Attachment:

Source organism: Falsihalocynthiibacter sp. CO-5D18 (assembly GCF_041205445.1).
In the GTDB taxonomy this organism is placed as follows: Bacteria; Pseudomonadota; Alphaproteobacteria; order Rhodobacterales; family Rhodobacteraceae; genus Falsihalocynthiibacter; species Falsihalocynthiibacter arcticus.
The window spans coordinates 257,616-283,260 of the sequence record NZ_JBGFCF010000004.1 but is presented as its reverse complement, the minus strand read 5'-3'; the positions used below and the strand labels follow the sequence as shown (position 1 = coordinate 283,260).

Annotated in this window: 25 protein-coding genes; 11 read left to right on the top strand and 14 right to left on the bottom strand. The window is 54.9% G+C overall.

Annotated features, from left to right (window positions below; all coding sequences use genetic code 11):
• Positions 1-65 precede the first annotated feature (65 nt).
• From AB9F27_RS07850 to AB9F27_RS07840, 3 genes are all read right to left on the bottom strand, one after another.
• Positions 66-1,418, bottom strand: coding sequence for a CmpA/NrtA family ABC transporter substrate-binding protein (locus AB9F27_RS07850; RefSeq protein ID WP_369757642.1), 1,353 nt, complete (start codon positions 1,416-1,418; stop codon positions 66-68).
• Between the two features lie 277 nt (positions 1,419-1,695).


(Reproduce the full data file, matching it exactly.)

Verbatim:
Source organism: Falsihalocynthiibacter sp. CO-5D18 (assembly GCF_041205445.1).
In the GTDB taxonomy this organism is placed as follows: Bacteria; Pseudomonadota; Alphaproteobacteria; order Rhodobacterales; family Rhodobacteraceae; genus Falsihalocynthiibacter; species Falsihalocynthiibacter arcticus.
The window spans coordinates 257,616-283,260 of the sequence record NZ_JBGFCF010000004.1 but is presented as its reverse complement, the minus strand read 5'-3'; the positions used below and the strand labels follow the sequence as shown (position 1 = coordinate 283,260).

Annotated in this window: 25 protein-coding genes; 11 read left to right on the top strand and 14 right to left on the bottom strand. The window is 54.9% G+C overall.

Annotated features, from left to right (window positions below; all coding sequences use genetic code 11):
• Positions 1-65 precede the first annotated feature (65 nt).
• From AB9F27_RS07850 to AB9F27_RS07840, 3 genes are all read right to left on the bottom strand, one after another.
• Positions 66-1,418, bottom strand: coding sequence for a CmpA/NrtA family ABC transporter substrate-binding protein (locus AB9F27_RS07850; RefSeq protein ID WP_369757642.1), 1,353 nt, complete (start codon positions 1,416-1,418; stop codon positions 66-68).
• Between the two features lie 277 nt (positions 1,419-1,695).